Reforming the Chinese Military

China has just announced an ambitious reform of its armed forces, aimed at closing the gap with the US military. That’s a bit of an embarrassment to the PLA’s legion of internet fanboys, who’ve been insisting for years that the gap was closed long ago – if it ever even existed – but the reality is it’s a long-overdue wake up call for China’s complacent generals.

The Chinese armed forces are huge – with around 2.3 million regular personnel they’re the largest in the world by some distance. However, they’re also in shambles. Some reasonably modern equipment gets wheeled out for parades, but most of it is only produced in small quantities and the bulk of the PLA is equipped with 1950s-era Soviet gear. It was all pretty good stuff when it first entered service, but that was a long time ago now. A theoretically impressive inventory of about 8,000 tanks turns out to be mostly pimped T-54s; only 1,760 or so are in the class of a 1990s T-72 variant, and none are a match for a current T-72 or any western tank.

It’s the same story in aircraft, with a few squadrons of Russian-built Su-27 Flankers and a few more of locally built clones distracting attention from swarms of upgraded MiG-21s and even MiG-19s. Right down to the level of personal equipment it’s the same story, with the shiny new QBZ-95 bullpup assault rifle now standard issue but night vision, body armor and even radios are in woefully short supply. A PLA infantry company has just two radios – one each for the commander and “political instructor.” A British rifle section has 10 – two more than the number of actual soldiers.

Military ForcesWorst of all is the organization of this creaking mass. China is divided into seven military districts, which all operate more or less autonomously. Then there are five service branches, which also don’t talk to each other much. This makes inter-branch cooperation extremely poor, and training standards vary wildly between districts. Chinese troops can be impressive at subunit and unit level, but if they had to put a major operation together some massive cracks would quickly become apparent.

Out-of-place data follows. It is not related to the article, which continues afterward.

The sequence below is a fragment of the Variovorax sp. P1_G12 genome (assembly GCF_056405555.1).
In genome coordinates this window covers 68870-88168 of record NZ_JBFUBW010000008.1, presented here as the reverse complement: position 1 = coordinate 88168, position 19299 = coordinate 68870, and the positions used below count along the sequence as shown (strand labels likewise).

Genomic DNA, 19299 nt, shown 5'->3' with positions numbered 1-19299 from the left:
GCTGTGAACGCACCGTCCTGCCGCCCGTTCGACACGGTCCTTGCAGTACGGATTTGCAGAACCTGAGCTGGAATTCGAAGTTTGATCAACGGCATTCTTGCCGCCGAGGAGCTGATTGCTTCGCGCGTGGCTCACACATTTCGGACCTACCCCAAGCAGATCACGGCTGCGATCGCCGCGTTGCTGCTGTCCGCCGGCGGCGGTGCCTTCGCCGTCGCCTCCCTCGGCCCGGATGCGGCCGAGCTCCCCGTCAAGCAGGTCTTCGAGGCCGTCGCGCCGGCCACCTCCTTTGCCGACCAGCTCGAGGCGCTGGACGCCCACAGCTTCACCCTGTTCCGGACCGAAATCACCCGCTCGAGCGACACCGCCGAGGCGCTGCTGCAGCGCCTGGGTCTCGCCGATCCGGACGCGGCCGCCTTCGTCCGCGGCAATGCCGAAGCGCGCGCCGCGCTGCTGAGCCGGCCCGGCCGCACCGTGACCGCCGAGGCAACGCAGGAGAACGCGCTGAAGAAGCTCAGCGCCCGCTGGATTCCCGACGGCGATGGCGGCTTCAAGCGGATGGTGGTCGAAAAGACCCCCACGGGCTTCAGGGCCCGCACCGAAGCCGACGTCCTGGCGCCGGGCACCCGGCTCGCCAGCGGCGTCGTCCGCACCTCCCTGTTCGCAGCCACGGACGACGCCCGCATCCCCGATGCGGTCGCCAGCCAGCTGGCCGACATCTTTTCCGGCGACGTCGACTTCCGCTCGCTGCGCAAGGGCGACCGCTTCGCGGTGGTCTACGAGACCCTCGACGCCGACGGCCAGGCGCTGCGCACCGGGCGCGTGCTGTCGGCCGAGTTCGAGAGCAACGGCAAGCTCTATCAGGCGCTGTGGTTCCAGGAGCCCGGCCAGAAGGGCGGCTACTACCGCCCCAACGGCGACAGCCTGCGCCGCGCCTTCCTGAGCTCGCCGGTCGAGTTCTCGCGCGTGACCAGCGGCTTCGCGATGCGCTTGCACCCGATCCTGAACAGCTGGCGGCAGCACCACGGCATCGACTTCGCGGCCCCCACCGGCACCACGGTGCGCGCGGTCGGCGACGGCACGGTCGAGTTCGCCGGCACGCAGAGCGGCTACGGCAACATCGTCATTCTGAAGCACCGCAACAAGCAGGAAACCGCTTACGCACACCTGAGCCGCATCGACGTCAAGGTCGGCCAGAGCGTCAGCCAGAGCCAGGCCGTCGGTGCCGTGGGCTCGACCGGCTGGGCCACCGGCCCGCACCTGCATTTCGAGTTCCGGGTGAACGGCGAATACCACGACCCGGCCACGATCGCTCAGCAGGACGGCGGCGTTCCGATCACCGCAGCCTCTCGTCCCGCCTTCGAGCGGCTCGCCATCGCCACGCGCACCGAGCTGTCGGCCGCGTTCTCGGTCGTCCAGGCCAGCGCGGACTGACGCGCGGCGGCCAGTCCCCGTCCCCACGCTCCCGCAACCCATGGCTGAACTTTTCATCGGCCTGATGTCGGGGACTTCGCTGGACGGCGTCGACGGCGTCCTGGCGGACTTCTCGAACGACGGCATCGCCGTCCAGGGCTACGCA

In theory, China’s military is organized along former Soviet lines, which is a fairly effective system for managing large, tank-heavy formations, but in practice the country’s idiosyncratic communist system has messed the PLA up as badly as it does everything else. The only way China could salvage its economy after decades of Party mismanagement was to basically give up, but that’s not really an option for 2.3 million military personnel. A major reform is well overdue.

The question is, can they actually manage it? They can certainly develop a new structure, but the existing commanders aren’t going to like having their considerable power and wealth taken away. The Party always has the option of shooting anyone who makes too much of a fuss, but a purge of the people with most of the guns can end badly. My personal opinion is that some kind of reform will be fudged, but the end product still won’t be anywhere close to the capabilities of the US military.

Disclaimer: The content in this article is the opinion of the writer and does not necessarily reflect the policies or opinions of US Patriot Tactical.

Fergus Mason

Fergus Mason grew up in the west of Scotland. After attending university he spent 14 years in the British Army and served in Bosnia, Northern Ireland, Kosovo and Iraq. Afterwards, he went to Afghanistan as a contractor, where he worked in Kabul, Mazar-e-Sharif and Camp Leatherneck. He now writes on a variety of topics including current affairs and military matters.
Fergus Mason

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